A fictionalized account in four segments of the life of Japan's celebrated twentieth-century author Yukio Mishima. Three of the segments parallel events in Mishima's life with his novels (...
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A fictionalized account in four segments of the life of Japan's celebrated twentieth-century author Yukio Mishima. Three of the segments parallel events in Mishima's life with his novels (The Temple of the Golden Pavilion (Kinkaku-ji), Kyoko's House, and Runaway Horses), while the fourth depicts 25 November 1970, "The Last Day"... Written by
Nick Lopez <email@example.com>
Has never been officially released in Japan even to this day (2005) theatrically or on video because of the controversy over both Yukio Mishima's politics and the film itself. However, it has been shown on television (albiet with the gay bar scene removed) and the U.S. DVD can legally be imported there. See more »
Chiba Koga did not try to strangle Mashita with the polishing cloth. He had given the polishing cloth to Mishima to wipe the sword and used his hands to throttle the General from behind. See more »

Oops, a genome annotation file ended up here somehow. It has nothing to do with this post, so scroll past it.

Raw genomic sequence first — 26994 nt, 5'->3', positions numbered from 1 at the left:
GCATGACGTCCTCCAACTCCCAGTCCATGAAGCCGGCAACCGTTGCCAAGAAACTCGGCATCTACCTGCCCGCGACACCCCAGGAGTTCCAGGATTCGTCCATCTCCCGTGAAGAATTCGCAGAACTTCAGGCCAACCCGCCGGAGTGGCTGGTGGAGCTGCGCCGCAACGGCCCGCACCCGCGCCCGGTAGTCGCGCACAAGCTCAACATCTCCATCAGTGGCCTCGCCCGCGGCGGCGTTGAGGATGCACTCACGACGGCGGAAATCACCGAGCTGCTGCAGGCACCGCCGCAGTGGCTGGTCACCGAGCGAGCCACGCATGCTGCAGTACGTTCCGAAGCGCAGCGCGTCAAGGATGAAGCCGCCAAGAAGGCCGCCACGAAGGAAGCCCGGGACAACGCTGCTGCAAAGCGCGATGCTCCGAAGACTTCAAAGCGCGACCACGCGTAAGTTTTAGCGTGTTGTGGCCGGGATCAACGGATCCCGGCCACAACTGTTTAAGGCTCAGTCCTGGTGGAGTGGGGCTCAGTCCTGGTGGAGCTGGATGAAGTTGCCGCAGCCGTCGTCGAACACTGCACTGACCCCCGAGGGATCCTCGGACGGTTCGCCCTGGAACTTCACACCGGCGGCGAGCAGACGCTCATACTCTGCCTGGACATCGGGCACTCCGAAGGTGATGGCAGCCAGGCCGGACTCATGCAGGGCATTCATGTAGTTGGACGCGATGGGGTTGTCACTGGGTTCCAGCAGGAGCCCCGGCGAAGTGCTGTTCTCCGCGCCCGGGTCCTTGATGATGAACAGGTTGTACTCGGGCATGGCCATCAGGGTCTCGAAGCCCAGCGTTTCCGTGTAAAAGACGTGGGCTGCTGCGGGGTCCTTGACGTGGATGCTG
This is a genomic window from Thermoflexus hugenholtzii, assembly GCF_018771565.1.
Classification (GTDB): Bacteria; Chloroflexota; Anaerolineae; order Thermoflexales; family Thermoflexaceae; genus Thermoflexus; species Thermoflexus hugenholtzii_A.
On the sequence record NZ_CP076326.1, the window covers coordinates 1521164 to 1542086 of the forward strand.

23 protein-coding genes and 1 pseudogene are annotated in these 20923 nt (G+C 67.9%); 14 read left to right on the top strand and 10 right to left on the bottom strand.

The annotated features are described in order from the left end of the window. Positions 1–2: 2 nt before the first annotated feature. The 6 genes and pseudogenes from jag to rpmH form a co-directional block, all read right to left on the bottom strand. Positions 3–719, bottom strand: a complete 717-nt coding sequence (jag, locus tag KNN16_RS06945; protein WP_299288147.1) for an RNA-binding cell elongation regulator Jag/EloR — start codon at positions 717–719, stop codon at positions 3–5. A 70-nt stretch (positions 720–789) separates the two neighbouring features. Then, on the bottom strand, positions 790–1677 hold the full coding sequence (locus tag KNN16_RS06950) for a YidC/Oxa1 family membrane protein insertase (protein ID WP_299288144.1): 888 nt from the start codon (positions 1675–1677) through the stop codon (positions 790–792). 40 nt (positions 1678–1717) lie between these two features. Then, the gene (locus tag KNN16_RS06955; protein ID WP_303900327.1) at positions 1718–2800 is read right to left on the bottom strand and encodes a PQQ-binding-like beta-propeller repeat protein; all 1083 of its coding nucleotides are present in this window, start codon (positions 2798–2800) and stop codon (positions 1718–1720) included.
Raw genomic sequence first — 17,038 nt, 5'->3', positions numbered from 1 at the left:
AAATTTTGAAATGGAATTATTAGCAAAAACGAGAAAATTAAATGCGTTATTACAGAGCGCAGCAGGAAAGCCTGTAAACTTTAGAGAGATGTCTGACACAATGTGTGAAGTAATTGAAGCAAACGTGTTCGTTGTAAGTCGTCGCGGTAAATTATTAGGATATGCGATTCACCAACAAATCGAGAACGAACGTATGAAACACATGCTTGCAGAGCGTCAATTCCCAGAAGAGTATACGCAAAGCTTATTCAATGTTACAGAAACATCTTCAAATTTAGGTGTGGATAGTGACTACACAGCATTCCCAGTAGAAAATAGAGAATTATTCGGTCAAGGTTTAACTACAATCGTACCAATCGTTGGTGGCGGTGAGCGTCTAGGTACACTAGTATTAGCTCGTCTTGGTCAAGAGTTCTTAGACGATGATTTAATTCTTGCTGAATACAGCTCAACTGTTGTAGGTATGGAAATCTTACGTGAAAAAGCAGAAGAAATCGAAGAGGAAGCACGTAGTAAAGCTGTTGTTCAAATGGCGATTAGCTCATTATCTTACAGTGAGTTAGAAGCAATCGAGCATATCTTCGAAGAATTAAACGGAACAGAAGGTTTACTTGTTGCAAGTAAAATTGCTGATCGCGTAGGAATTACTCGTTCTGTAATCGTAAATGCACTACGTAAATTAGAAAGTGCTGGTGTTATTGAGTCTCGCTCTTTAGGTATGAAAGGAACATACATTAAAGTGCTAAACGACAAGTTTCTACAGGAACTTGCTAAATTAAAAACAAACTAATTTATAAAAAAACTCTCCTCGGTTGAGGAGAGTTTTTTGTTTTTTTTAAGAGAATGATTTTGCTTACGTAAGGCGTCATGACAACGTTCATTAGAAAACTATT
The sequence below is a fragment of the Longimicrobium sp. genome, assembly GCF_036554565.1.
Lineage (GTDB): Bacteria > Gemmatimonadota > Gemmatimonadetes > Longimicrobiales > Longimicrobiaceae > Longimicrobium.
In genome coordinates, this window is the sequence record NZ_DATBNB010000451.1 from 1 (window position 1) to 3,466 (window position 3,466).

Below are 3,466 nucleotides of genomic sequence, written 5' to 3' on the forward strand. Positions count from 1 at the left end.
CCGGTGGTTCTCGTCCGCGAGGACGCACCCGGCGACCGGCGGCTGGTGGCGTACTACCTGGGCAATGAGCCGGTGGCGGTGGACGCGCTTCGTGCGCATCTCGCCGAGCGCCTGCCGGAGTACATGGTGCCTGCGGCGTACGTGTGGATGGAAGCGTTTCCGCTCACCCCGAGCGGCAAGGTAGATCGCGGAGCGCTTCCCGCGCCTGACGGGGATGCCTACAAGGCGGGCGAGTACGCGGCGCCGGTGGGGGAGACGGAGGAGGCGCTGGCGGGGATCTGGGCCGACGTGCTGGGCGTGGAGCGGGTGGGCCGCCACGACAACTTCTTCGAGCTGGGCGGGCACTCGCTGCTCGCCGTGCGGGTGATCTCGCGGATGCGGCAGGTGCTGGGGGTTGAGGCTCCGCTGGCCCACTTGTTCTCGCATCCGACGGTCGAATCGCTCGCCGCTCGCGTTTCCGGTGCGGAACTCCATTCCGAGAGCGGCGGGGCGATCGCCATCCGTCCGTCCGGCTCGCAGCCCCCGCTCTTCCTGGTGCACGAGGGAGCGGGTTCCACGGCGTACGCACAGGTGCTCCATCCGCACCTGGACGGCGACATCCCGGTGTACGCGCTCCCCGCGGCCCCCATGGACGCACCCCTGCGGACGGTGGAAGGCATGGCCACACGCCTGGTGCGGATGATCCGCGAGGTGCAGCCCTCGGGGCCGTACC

Yukio Mishima is acknowledged to have been a real person, but his acts have been fictionalized by writers. Other persons and events in this film are fictitious. Any similarity to actual persons and events is unintentional. See more »
Mishima is one of the greatest films ever made. Now I think Paul Schrader is the greatest screenwriter of all time, but I don't really like the films he's directed of what I've seen (with the exception of this and Affliction), but this is an amazing, disturbing, and highly 3-dimensional character study. It follows the life of Yukio Mishima, Japan's most celebrated writer, combining the last day of his life with flashbacks and his stories. I don't know how, but Paul Schrader manages to combine all of those in a very artistic way. The acting is great, so is the photography, and a perfect score by Philip Glass. Although confusing the first viewing, this is one of the few films that becomes richer with each viewing. Truly an underrated gem of a film.
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